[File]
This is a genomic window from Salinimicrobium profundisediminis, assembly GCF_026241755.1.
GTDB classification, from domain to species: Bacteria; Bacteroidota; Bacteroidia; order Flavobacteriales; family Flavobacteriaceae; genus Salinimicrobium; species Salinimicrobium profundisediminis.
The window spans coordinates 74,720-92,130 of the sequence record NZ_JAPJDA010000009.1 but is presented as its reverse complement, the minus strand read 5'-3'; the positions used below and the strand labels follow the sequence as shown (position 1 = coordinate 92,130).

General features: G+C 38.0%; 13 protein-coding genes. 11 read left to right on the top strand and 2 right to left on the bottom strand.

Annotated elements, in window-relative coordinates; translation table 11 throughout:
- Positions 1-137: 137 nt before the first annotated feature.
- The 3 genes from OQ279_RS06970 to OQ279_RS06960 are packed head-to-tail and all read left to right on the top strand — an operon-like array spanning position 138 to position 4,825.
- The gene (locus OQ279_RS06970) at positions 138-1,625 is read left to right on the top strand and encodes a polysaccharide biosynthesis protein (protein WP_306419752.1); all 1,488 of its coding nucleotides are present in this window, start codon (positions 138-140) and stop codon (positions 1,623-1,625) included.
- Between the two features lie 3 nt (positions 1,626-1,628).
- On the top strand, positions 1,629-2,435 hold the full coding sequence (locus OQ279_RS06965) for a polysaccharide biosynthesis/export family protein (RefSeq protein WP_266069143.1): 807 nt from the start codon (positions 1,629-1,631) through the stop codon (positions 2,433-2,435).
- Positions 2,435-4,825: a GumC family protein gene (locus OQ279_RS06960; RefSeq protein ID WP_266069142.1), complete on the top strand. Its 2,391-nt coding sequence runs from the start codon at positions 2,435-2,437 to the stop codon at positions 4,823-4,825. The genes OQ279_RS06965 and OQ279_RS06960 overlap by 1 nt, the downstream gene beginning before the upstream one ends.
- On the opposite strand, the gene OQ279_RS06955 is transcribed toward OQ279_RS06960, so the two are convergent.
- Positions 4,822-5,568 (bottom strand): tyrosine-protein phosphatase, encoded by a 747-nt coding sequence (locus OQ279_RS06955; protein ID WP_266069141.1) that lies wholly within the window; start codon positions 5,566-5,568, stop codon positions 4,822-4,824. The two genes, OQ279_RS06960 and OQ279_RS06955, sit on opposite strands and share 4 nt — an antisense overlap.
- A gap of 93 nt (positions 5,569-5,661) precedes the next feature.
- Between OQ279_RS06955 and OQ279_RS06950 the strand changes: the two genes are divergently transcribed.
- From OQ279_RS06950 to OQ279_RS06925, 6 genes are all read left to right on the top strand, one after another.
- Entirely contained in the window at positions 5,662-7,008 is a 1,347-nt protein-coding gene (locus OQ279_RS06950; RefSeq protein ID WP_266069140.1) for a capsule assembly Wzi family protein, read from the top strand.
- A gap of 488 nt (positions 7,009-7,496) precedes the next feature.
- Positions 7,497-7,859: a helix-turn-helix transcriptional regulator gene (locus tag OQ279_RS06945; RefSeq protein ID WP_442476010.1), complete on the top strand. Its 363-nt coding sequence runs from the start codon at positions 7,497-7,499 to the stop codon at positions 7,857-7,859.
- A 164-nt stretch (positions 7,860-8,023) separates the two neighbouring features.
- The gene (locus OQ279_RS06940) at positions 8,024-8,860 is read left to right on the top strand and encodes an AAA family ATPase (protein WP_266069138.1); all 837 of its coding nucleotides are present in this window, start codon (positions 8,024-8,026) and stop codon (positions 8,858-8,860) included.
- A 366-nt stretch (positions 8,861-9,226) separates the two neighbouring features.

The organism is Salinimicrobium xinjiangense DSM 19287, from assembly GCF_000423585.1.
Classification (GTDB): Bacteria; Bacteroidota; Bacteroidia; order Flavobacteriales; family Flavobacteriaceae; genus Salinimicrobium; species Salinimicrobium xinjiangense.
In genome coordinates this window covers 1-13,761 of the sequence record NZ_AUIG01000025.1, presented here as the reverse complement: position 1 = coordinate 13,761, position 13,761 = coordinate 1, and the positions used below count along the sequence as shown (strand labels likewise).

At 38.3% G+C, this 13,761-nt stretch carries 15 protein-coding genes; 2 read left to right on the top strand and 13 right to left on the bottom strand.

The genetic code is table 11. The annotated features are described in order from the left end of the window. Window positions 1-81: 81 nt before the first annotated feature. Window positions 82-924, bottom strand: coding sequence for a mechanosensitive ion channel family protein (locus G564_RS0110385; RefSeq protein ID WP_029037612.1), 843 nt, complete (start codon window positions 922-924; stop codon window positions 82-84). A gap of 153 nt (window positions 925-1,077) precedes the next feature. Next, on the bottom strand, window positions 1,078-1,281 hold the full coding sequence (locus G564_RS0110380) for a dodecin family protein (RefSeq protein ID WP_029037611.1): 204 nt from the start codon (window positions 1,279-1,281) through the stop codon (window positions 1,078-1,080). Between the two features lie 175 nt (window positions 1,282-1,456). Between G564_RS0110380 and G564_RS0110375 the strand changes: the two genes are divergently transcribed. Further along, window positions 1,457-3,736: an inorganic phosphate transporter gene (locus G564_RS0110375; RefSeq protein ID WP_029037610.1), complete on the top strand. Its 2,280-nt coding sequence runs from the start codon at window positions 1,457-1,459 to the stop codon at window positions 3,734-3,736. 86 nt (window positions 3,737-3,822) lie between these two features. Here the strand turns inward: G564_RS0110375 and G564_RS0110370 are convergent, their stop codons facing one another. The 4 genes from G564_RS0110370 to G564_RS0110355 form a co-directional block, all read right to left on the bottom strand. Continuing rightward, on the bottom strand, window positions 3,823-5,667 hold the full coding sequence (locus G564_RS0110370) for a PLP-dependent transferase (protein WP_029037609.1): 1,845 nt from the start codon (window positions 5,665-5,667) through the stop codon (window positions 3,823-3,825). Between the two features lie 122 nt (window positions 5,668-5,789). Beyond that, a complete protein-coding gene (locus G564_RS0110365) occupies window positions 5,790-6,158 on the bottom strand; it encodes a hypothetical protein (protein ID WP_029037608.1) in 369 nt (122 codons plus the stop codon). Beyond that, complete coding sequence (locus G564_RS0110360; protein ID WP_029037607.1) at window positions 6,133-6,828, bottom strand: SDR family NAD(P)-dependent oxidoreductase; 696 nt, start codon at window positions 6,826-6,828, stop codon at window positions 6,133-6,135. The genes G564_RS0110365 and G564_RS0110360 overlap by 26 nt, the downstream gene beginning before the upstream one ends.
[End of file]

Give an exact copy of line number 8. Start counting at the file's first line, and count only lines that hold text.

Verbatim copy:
- The gene (locus OQ279_RS06970) at positions 138-1,625 is read left to right on the top strand and encodes a polysaccharide biosynthesis protein (protein WP_306419752.1); all 1,488 of its coding nucleotides are present in this window, start codon (positions 138-140) and stop codon (positions 1,623-1,625) included.